Wellington, Fla. – May 5, 2016 – The winter season in Wellington, Florida, brings the best dressage riders from around the world to compete and train. This season, with the support of wealth management advisor Gardy Bloemers and Taylor Harris Insurance Services, The Dressage Foundation invited the public on a tour of some of the top dressage farms in the winter equestrian capital.
Participants were able to watch a day in the life of top riders to see their normal training routines. The tour members made their first visit at Betsy Juliano’s Havensafe Farm to watch Laura Graves, Adrienne Lyle, Olivia LaGoy-Weltz, Kathy Connelly, Jennifer Baumert and Molly Paris.
The second stop was at Tuny Page’s Stillpoint Farm, a unique location where professional trainers collaborate to grow and succeed. Page, along with David Marcus and Nicholas Fyffe, gave a few lessons for the crowd. The final two stops were at Janne Rumbough’s MTICA Farm and Bell Tower Farm with Mikala Gundersen, who treated the auditors to a training session of My Lady.
Proceeds of the event go toward The Dressage Foundation’s International Dream Program, which gives selected young riders the opportunity to travel to Europe to visit top trainers this summer. Here are a few key takeaways from the Florida Dream Tour:
1. Expression comes through relaxation: “With Horizon, I work on in and out transitions like an accordion so she really uses her full range of motion,” Adrienne Lyle said. “If you can do that while maintaining the same balance and rhythm, you have rideability. If you lose that rideability and trust, and you resort to making them work from strength or kicking, they lose expression and get worried.”
2. Be fair to your horse and your training routine: “Diddy (Verdades) has one day completely off each week where he doesn’t even see a saddle,” Laura Graves said. “Another day of the week we do light stretching work like cavaletti or bareback hacks around the farm. When I do work him, I only want to train him with the highest quality. I never get on him and just want mediocre. If I expect that of a horse, he needs his own time. It’s important he has a say in his routine.”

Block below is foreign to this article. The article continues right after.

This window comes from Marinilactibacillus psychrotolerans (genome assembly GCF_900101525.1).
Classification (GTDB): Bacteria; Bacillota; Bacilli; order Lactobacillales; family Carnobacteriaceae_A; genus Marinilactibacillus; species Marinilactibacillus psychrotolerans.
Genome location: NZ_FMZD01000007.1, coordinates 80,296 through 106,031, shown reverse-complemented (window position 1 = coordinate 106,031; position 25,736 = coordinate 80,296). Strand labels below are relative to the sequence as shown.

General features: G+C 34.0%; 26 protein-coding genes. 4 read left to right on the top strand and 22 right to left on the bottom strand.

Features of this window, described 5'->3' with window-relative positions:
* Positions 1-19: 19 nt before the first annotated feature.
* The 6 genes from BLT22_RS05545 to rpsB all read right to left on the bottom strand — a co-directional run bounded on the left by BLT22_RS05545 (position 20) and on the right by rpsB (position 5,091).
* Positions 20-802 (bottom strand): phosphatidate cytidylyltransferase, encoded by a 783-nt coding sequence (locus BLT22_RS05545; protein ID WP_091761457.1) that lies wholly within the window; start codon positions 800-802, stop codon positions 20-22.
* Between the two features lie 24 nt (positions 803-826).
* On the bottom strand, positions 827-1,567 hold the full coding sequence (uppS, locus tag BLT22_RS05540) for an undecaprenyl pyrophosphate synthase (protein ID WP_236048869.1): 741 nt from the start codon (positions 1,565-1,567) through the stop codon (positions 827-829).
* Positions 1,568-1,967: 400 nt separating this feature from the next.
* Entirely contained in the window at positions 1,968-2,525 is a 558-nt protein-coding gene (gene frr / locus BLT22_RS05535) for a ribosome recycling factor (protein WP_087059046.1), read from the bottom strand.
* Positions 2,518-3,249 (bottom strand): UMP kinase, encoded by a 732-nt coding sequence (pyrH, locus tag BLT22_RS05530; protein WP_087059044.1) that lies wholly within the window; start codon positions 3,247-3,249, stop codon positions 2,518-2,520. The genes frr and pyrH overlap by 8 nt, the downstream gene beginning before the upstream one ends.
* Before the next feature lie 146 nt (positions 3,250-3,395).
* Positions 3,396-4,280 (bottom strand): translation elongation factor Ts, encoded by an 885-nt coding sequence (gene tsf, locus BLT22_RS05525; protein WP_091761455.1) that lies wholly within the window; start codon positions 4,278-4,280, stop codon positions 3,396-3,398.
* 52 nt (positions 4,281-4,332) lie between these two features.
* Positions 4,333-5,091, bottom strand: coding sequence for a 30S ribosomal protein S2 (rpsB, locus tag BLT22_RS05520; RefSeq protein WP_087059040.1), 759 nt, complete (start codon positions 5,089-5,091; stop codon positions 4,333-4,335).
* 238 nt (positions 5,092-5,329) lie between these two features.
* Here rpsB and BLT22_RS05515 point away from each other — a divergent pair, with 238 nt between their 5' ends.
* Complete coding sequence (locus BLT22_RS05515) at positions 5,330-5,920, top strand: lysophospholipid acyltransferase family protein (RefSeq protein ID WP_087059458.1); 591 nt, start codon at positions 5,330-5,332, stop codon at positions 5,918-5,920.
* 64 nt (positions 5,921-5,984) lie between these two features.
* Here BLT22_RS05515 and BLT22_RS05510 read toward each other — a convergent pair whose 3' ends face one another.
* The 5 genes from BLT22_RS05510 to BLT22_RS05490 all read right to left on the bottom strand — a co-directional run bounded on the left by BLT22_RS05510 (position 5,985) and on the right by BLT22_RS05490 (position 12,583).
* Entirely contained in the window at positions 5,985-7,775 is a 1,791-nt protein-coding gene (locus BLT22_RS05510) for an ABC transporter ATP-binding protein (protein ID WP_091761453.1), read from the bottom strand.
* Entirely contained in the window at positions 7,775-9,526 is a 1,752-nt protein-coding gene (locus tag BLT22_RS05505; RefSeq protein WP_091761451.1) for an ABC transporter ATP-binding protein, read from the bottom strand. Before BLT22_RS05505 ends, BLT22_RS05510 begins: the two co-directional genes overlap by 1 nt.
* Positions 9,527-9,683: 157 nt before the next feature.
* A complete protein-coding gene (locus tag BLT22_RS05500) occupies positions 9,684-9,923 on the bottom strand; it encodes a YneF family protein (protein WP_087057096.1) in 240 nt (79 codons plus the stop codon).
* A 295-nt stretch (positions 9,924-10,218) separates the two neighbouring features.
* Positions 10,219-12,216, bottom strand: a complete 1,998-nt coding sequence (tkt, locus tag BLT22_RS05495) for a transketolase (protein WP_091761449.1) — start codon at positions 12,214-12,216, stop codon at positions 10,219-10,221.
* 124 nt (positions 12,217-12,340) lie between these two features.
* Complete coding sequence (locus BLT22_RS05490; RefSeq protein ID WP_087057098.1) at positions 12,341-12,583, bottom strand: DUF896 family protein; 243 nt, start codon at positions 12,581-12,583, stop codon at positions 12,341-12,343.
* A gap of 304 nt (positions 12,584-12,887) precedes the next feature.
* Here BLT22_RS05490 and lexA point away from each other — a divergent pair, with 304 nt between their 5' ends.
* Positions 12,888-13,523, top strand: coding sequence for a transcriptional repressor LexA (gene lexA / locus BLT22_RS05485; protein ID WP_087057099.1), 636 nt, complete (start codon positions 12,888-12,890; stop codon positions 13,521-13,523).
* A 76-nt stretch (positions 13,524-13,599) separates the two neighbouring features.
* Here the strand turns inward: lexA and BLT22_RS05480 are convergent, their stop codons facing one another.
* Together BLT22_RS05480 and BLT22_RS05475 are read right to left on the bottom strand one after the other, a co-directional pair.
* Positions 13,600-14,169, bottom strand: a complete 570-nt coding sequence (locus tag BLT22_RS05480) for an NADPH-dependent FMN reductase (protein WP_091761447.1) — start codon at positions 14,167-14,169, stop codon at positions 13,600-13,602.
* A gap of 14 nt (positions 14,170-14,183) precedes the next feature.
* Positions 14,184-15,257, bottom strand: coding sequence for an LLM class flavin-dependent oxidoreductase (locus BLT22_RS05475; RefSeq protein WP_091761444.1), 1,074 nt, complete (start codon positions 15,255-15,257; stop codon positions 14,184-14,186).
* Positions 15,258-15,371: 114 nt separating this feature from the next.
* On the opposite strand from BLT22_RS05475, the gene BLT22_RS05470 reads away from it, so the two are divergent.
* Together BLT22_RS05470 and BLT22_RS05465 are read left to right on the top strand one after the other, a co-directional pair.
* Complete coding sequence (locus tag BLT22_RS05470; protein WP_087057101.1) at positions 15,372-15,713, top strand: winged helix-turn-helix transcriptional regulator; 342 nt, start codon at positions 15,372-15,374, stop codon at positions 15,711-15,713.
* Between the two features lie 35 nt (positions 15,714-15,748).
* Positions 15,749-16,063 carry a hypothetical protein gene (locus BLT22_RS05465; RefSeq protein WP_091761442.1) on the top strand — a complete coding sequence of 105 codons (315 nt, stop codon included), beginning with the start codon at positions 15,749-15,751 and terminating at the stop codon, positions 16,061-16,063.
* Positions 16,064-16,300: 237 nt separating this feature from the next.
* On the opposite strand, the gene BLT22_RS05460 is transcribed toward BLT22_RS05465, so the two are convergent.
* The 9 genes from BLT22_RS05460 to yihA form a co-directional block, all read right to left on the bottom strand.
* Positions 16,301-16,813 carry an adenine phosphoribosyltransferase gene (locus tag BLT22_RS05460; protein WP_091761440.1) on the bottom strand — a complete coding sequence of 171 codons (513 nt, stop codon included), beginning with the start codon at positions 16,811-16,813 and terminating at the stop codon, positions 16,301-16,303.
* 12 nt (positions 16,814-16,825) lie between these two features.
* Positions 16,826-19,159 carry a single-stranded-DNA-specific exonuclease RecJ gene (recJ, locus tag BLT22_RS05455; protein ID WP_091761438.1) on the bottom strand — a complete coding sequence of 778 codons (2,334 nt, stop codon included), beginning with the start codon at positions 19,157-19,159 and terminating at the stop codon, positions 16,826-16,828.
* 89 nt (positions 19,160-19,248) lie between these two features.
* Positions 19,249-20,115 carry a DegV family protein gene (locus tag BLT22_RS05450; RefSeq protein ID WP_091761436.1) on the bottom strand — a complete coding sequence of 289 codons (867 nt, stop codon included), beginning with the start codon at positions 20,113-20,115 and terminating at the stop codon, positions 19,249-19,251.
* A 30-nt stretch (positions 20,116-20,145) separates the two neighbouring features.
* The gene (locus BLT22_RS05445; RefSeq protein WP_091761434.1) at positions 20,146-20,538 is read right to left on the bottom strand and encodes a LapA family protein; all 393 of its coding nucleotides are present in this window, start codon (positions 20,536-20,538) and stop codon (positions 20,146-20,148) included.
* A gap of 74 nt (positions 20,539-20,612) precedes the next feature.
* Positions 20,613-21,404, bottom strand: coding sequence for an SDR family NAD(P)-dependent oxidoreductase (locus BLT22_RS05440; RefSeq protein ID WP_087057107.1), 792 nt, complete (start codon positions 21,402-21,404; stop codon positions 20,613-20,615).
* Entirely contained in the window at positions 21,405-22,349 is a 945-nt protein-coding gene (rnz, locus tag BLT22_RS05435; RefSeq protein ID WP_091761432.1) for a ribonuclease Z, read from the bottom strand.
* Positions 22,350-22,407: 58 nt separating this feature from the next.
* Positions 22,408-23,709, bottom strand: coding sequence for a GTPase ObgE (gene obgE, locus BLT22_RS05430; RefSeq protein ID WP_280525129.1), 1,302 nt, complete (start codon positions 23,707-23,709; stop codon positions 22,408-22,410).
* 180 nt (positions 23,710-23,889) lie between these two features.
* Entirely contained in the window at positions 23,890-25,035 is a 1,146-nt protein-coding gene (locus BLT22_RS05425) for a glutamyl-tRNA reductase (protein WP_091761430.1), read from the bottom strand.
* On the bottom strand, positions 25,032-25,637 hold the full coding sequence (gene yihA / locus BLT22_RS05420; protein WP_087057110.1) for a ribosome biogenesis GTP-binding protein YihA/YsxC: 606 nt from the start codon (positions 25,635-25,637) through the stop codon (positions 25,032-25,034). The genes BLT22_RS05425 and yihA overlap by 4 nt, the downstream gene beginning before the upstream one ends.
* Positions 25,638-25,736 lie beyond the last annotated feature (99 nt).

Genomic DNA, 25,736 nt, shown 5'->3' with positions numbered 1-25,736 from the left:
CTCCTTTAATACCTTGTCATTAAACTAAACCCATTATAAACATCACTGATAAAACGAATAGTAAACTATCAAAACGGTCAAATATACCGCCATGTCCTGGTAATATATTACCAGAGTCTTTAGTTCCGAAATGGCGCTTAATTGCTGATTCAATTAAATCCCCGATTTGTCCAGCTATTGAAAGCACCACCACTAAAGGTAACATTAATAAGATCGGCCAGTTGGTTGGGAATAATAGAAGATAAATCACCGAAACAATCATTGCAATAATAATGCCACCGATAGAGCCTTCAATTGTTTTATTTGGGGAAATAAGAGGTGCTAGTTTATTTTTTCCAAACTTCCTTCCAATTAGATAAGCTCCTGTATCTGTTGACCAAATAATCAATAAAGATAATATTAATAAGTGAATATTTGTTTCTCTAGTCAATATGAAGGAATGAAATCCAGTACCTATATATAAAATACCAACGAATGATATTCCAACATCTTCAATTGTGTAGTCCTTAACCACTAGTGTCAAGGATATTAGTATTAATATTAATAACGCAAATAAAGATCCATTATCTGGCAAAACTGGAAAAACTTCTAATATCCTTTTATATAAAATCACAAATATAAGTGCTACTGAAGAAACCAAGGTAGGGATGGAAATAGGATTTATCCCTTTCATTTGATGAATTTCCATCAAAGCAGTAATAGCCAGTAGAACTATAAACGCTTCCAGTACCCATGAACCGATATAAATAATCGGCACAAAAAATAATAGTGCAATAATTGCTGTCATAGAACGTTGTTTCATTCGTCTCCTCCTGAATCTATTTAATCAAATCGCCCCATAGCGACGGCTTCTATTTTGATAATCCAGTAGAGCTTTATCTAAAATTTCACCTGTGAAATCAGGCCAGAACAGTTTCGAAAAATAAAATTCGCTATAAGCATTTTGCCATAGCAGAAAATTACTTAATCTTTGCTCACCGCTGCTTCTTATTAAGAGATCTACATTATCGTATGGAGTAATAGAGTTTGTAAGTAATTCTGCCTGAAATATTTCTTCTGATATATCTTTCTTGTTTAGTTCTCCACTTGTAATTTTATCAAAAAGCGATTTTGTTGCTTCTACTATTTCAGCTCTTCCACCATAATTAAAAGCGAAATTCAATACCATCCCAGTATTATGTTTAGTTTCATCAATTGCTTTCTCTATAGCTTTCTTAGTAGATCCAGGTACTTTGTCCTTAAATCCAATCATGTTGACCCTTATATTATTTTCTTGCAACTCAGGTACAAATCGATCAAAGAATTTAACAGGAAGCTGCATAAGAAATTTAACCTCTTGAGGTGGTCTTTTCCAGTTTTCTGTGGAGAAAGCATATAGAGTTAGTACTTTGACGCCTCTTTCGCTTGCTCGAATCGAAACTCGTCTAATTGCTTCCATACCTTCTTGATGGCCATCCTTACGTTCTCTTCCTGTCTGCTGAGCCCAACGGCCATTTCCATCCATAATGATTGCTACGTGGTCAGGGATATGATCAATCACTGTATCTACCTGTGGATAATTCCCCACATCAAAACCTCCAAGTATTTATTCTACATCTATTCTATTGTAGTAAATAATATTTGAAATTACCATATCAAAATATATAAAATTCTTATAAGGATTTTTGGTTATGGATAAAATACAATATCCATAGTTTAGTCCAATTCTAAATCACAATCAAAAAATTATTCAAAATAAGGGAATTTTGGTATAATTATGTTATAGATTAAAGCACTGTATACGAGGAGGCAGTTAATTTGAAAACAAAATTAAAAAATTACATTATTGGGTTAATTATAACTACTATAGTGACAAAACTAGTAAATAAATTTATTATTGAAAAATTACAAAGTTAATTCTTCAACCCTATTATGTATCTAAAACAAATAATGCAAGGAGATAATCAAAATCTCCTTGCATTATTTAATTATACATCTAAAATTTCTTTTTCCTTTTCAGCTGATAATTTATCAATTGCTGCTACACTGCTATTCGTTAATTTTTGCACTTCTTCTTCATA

3. Keep your horse on the aids: “The horse needs to be honest in front of your leg,” David Marcus said. “For example, look for the truth in the collected walk. You should be able to feel like anything is available with a simple aid: piaffe, canter, passage, anything.”
4. The warm-up is integral for success: “The horse must be working over the back to relax into their work,” Kathy Connelly said. “Stretching is not just in the beginning or end, but should be in the ride itself. It’s very rewarding to your training.”
5. Forward comes before collection: “Always go to the forward first or you will not have anything to bring back and collect,” Nicholas Fyffe said. “Ask for three expressive strides to make him a bit hotter, then bring him back. Always work on refining your half-halts while keeping the topline soft. “
6. Plan your ride: “Do not feel like you need to start your ride where you want to end up,” Olivia LaGoy-Weltz explained. “Your goal should be to ride in balance and for balance with a connection from the hind legs to the bit.”